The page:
FFCR Immediate Past President Jean Bell toasts new President Daniele Lomoriello
At the January 2015 meeting of the FFCR board of directors, Daniele Lomoriello took office as president for the 2015-2017 term. Jean Bell, who acted as Board President from 2010 until this January, handed over the gavel with a champagne toast as Executive Director Candice Maze and other board members looked on.

"Florida Foster Care Review has been so lucky to benefit from Jean's experience and dedication over the past several years. Under her watch, we developed a new strategic plan to better help abused and neglected children and began turning the plan into reality, starting with the Permanency Roundtable Program," said Candice Maze. "We also developed a new database, improved internal management and quality assurance procedures and significantly increased funding. The results of Jean's leadership shine through every day."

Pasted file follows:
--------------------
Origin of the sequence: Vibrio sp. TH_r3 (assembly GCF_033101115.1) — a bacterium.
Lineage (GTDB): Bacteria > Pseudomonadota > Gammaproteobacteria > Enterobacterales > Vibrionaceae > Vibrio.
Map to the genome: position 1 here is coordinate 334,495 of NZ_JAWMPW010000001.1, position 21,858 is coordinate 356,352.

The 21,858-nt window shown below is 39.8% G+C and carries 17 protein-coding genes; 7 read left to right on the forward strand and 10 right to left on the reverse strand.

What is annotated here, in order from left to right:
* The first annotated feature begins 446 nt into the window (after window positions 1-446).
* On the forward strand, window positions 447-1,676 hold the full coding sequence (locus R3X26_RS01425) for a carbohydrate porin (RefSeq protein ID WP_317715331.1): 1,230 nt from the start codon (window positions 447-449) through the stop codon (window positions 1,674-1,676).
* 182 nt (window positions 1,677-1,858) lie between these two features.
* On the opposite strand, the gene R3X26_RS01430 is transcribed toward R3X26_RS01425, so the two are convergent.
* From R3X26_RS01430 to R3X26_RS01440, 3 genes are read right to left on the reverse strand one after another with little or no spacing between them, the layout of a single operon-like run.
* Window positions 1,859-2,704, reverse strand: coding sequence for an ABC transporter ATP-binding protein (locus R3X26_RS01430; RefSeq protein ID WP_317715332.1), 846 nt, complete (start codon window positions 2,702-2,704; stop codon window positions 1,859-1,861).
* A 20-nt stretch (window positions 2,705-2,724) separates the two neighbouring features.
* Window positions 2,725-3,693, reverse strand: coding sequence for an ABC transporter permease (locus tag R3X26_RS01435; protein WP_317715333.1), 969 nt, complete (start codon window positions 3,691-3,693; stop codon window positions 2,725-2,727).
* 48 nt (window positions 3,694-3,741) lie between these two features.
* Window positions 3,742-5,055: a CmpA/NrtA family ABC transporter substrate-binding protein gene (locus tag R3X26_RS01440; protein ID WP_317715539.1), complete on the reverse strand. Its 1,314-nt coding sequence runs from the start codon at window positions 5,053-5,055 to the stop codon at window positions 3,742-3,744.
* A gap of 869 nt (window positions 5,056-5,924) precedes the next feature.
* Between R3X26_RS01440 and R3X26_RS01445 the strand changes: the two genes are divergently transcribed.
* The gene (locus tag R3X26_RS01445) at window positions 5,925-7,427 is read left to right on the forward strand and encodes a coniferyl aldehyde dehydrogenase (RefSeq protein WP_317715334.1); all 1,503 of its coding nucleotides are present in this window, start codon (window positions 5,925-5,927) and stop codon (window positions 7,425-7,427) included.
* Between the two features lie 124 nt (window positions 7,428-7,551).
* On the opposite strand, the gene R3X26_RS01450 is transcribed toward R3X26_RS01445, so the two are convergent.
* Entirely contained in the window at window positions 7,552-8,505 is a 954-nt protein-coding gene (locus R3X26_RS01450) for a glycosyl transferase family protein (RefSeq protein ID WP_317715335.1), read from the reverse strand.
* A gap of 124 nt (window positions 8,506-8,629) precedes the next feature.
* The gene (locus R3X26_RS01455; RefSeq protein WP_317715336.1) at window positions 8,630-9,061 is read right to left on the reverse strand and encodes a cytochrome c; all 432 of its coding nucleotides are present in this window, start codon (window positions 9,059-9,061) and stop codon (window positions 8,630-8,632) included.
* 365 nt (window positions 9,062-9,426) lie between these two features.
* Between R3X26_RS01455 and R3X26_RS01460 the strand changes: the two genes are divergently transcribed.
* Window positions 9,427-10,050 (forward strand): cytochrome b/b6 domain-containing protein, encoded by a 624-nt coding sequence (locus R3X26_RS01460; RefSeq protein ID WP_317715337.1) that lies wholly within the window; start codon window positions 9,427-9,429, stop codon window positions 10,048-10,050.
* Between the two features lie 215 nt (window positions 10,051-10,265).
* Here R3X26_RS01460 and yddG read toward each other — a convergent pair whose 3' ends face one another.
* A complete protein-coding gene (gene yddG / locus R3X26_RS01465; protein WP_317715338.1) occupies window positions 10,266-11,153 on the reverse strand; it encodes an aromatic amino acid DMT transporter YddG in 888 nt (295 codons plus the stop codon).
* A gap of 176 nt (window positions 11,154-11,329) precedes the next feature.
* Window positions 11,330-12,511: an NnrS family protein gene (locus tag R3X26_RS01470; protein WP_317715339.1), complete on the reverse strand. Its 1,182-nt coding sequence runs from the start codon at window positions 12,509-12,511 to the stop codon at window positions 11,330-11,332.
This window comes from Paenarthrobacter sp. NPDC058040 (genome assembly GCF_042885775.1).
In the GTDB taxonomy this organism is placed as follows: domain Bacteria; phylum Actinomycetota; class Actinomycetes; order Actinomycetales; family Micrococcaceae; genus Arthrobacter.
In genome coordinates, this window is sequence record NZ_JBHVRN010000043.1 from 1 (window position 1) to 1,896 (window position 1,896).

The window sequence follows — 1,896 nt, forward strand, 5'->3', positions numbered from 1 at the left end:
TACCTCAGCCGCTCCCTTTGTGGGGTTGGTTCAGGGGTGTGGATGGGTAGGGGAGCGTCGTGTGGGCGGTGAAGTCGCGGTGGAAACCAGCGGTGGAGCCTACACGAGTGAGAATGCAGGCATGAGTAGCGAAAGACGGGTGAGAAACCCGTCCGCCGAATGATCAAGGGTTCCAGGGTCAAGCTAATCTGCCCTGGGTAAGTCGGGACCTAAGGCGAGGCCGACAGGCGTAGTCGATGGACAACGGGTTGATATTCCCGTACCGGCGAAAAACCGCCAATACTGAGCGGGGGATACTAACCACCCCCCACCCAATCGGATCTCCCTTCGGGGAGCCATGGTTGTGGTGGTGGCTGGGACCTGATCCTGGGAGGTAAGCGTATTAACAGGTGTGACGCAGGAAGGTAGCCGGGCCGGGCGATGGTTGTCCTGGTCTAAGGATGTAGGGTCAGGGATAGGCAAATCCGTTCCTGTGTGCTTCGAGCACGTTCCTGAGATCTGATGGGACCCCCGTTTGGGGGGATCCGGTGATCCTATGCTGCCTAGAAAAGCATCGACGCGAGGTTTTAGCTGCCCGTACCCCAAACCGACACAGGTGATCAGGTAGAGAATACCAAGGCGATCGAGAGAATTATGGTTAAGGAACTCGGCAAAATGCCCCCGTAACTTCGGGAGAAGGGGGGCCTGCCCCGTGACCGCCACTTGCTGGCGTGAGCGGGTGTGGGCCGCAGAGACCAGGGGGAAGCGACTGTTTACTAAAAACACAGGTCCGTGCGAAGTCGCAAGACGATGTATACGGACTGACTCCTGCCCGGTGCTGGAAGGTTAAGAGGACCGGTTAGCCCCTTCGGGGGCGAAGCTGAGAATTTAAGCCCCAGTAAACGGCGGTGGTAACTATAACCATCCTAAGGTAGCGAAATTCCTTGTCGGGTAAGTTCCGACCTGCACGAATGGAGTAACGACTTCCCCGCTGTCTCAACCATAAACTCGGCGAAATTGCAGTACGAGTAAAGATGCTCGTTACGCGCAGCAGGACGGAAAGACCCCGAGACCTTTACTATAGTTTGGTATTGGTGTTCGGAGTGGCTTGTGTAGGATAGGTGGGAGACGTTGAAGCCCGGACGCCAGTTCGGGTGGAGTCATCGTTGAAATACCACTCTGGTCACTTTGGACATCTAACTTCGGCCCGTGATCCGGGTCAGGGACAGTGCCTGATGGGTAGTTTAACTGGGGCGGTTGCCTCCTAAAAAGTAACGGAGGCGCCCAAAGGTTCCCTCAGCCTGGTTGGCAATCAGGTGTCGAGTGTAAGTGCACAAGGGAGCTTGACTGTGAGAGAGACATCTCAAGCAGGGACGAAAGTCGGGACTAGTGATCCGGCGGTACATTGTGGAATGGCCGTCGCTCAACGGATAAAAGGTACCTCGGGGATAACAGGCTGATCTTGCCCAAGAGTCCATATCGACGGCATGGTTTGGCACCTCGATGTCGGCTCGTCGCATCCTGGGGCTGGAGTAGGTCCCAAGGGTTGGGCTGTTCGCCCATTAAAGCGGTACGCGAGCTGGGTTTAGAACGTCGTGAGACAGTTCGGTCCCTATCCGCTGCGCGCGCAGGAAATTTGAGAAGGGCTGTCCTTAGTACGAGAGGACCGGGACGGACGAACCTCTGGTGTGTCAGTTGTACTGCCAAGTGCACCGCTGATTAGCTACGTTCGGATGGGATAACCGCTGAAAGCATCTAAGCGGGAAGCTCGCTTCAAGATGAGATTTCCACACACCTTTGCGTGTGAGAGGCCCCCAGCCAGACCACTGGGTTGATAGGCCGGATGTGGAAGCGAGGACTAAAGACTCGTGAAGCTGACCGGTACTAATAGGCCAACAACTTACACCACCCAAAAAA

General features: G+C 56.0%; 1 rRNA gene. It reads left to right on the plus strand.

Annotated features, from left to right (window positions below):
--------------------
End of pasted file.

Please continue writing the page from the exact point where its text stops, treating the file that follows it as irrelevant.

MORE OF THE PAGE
In her professional life, Jean serves as Senior Vice President and Senior Credit Products Manager of Global Commercial Banking for Bank of America Merrill Lynch (Bank of America, N.A / Merrill Lynch, Pierce, Fenner & Smith Inc.). Jean will continue as an FFCR director.

Newly elected President Daniele brings his experience as Vice President for Goldman Properties, where he oversees the Hospitality Division and Human Resources. His dedication to helping children and youth in foster care is evidenced by his actions: he's a former guardian ad litem and FFCR volunteer. Daniele feels that as president, he'll have the opportunity to contribute further to the advancement of the organization's mission.

"We wholeheartedly welcome Daniele to this post," said Executive Director Maze. "I am confident that he will build on Jean's strong leadership and the foundation she laid. I can't wait to see what FFCR is able to accomplish as we take it to the next level during his tenure."

Clockwise from top left: